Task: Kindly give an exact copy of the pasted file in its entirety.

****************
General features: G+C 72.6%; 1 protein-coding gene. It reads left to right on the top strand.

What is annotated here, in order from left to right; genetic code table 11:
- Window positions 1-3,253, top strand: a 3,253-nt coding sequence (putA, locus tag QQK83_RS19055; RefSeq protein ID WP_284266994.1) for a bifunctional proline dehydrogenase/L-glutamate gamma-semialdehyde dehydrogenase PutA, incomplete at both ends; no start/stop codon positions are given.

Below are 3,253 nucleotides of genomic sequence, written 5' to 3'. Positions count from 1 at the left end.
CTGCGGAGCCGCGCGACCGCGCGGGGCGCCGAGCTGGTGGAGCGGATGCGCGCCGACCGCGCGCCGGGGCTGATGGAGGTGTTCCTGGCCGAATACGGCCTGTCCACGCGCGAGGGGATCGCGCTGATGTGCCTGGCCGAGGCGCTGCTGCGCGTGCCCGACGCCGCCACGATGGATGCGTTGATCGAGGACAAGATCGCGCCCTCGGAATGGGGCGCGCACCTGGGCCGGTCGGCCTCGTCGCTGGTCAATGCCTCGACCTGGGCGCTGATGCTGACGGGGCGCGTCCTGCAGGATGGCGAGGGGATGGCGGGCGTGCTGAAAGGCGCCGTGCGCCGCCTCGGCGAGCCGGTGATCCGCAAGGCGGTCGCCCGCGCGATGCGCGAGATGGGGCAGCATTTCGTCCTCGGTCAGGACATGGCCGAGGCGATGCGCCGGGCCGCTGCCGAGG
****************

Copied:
General features: G+C 72.6%; 1 protein-coding gene. It reads left to right on the top strand.

What is annotated here, in order from left to right; genetic code table 11:
- Window positions 1-3,253, top strand: a 3,253-nt coding sequence (putA, locus tag QQK83_RS19055; RefSeq protein ID WP_284266994.1) for a bifunctional proline dehydrogenase/L-glutamate gamma-semialdehyde dehydrogenase PutA, incomplete at both ends; no start/stop codon positions are given.

Below are 3,253 nucleotides of genomic sequence, written 5' to 3'. Positions count from 1 at the left end.
CTGCGGAGCCGCGCGACCGCGCGGGGCGCCGAGCTGGTGGAGCGGATGCGCGCCGACCGCGCGCCGGGGCTGATGGAGGTGTTCCTGGCCGAATACGGCCTGTCCACGCGCGAGGGGATCGCGCTGATGTGCCTGGCCGAGGCGCTGCTGCGCGTGCCCGACGCCGCCACGATGGATGCGTTGATCGAGGACAAGATCGCGCCCTCGGAATGGGGCGCGCACCTGGGCCGGTCGGCCTCGTCGCTGGTCAATGCCTCGACCTGGGCGCTGATGCTGACGGGGCGCGTCCTGCAGGATGGCGAGGGGATGGCGGGCGTGCTGAAAGGCGCCGTGCGCCGCCTCGGCGAGCCGGTGATCCGCAAGGCGGTCGCCCGCGCGATGCGCGAGATGGGGCAGCATTTCGTCCTCGGTCAGGACATGGCCGAGGCGATGCGCCGGGCCGCTGCCGAGG